Retailers   //   June 14, 2019

‘There’s a spike with each sale’: How ‘closet sales’ help resellers acquire customers

This article first appeared on Glossy, Modern Retail’s sister publication covering fashion and beauty. 

Fashion resellers have a problem other retailers and brands don’t have: They have minimal control over the actual product they sell. Whatever sellers offer up through The RealReal and StockX is what the companies have, which makes it hard to coordinate product-driven marketing campaigns and induce spikes in sales the way others can with scheduled drops.

To remedy this, some resellers have turned to closet sales, which involves recruiting an influential celebrity or fashion icon to sell products from their personal collection. These partnerships act as an alternative to a traditional product collaboration, serving several of the same purposes.

“The benefit is twofold,” said Arun Gupta, CEO of men’s resale site Grailed, which has hosted many closet sales over the past three years. “First, there’s the tactical user-acquisition side of things. [The celebrities Grailed works with] have a huge audience, so it provides some audience sharing and exposure for us. But it’s also about brand marketing. What we want to do as a company is help men who are getting into fashion feel more confident about caring about what they wear. We are trying to create that psychological safety for the community.”

Gupta said closet sales have been a major part of the company’s strategy for several years. The first one the company did in 2017 was with fashion icon Nick Wooster, and it’s since held closet sales with Pusha T, Lil Yachty and G-Eazy. Like any seller, the celebrities take most of the profits from these sales with Grailed taking its standard 6% to 10%.

The latest, which launches today, is with actor Adam Pally and is themed around Father’s Day. Gupta is expecting the styles to sell out immediately likes the previous closet sales. According to Grailed, all closet sales to date have sold out within five minutes of going live. The partnerships also drive a general increase in sales for the company, which has about 3.7 million monthly active users.

“There’s definitely a bit of a spike with each closet sale,” Gupta said. “It’s a really unique value proposition. A lot of times the closet sales sell out so fast, shoppers will check out other styles on the site. Once people are shopping on Grailed, it’s pretty easy to get them motivated to become customers.”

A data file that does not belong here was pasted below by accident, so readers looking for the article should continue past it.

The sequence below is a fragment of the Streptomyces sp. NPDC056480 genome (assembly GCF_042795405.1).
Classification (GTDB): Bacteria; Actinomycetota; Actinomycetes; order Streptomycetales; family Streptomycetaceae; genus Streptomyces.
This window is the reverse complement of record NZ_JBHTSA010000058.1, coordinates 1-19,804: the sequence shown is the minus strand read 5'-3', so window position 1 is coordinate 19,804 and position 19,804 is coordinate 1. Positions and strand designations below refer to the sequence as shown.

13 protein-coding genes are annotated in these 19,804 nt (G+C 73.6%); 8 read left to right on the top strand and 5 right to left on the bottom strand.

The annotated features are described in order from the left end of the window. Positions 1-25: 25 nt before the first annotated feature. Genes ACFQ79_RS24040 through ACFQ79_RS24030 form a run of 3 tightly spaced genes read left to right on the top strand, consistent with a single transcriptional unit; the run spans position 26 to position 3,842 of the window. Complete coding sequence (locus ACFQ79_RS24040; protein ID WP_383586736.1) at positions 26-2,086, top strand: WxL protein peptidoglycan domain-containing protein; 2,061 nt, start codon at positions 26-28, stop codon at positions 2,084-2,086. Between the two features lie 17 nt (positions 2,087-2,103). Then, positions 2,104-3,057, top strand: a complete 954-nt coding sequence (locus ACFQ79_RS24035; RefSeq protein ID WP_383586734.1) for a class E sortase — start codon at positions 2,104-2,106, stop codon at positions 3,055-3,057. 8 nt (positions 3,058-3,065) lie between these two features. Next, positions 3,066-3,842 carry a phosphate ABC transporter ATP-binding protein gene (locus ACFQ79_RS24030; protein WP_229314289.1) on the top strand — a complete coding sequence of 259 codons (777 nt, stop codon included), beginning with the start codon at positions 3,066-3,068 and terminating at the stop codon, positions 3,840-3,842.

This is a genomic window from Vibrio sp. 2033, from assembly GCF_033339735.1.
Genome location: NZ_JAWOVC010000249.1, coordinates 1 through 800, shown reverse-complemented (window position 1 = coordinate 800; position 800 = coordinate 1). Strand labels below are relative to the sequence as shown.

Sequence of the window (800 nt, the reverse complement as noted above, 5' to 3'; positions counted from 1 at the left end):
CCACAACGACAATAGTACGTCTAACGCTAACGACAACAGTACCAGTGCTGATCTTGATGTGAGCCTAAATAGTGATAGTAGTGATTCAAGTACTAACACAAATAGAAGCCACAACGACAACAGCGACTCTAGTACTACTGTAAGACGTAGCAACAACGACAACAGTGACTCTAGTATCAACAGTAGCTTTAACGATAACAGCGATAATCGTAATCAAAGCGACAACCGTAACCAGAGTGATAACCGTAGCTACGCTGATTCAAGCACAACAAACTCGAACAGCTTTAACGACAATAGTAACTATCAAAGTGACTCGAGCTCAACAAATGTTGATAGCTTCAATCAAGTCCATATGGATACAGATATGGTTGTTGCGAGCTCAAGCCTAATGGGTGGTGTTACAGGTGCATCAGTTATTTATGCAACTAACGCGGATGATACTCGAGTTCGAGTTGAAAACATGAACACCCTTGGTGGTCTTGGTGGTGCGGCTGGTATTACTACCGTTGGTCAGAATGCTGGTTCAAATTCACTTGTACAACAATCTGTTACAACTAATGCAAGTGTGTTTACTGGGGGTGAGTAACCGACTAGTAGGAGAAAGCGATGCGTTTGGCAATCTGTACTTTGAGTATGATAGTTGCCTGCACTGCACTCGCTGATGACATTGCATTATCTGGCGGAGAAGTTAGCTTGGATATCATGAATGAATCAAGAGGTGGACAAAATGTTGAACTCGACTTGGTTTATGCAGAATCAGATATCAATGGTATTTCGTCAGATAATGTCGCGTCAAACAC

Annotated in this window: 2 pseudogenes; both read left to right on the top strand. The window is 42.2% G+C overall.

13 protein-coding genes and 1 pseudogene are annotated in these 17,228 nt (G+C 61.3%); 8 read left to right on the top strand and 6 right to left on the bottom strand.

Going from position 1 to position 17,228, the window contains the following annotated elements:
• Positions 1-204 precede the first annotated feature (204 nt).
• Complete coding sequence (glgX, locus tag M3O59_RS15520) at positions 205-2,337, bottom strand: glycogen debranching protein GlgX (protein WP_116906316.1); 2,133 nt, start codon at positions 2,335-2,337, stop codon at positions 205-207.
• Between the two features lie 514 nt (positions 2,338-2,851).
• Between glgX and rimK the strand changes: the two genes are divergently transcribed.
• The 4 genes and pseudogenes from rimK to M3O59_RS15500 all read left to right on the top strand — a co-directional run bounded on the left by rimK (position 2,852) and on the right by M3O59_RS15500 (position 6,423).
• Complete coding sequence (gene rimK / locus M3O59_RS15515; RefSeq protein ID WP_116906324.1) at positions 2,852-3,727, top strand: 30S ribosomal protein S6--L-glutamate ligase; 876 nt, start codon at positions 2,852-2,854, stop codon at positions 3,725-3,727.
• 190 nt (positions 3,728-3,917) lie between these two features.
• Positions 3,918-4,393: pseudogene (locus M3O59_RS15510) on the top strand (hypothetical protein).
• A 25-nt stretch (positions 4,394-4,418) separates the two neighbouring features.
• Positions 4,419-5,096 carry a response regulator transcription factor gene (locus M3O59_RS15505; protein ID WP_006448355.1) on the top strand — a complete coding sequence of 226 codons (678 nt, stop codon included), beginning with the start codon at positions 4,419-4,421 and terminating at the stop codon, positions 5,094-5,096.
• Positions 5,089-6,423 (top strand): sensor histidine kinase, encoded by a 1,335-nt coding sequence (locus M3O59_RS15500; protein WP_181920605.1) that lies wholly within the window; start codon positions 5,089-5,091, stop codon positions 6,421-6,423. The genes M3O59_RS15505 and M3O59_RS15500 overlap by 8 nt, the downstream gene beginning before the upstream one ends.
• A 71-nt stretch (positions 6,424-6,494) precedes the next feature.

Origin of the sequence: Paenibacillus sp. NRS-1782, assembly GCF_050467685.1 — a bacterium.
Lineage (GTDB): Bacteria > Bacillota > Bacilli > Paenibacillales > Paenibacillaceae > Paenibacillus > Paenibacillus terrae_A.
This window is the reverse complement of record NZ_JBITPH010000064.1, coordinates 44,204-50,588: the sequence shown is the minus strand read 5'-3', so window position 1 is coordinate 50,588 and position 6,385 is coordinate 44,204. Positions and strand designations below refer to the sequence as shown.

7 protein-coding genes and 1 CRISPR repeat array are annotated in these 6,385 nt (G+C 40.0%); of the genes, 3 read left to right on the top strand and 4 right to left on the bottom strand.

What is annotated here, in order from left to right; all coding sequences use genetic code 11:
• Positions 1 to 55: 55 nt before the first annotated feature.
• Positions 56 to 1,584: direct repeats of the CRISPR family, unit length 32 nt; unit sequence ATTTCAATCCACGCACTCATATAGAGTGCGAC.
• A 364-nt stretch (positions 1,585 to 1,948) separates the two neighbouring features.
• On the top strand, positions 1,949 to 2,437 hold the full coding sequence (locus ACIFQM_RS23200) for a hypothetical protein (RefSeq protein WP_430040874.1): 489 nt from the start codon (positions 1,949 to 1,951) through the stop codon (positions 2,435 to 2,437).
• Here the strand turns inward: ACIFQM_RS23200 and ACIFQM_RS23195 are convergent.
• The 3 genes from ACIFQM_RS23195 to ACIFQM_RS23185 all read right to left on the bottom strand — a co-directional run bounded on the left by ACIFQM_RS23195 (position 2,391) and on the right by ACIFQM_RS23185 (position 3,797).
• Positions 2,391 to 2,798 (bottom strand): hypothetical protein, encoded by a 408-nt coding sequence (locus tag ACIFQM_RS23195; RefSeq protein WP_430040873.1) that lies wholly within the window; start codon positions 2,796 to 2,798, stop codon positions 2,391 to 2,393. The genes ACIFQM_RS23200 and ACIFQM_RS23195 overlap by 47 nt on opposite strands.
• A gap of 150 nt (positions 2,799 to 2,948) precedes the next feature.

The collection includes around 80 pieces that were actually worn by Pally (as opposed to just being pieces curated by Pally from Grailed’s inventory). Grailed shot a video featuring Pally and his young son to promote the sale, which has already been boosted on both Grailed’s and Pally’s Instagram accounts.

Grailed is not the only reseller making use of closet sales for this purpose. Poshmark has previously done closet sales with celebrities like DJ Khaled and Serena Williams. At the time of Williams’ sale in February, Poshmark CEO Manish Chandra said that the personal and intimate relationships between buyers and sellers, particularly when the sellers have an audience of their own, is good for business.

Gwyneth Paltrow’s Goop holds an annual closet sale with celebrities like Drew Barrymore and Nicole Kidman, and eBay held a huge celebrity closet sale in 2017 with celebrities like Big Sean, Sophia Bush and Alicia Keys.

The RealReal has done closet sales with celebrities like the Kardashians, which COO Rati Sahi Levesque said is good for both the reseller and the celebrity partners.

“For celebrities who host public sales, they can reach our audience of luxury shoppers and engage their global fan base to support their sale since we ship to over 60 countries,” she said.

With the increasing popularity of fashion resale, the space is becoming more competitive than ever. For Gupta, closet sales provide a crucial way to keep up with competitors and draw in customers with flashy new product, while hopefully keeping them around.

“With closet sales, it’s an intimate look into people’s wardrobes,” said Gupta. “You see them on Instagram or the red carpet, and it’s all very curated. But when you get these closet sales, you get a peek behind the curtain and it’s a lot more intimate. That starts a conversation and plays into our brand message.”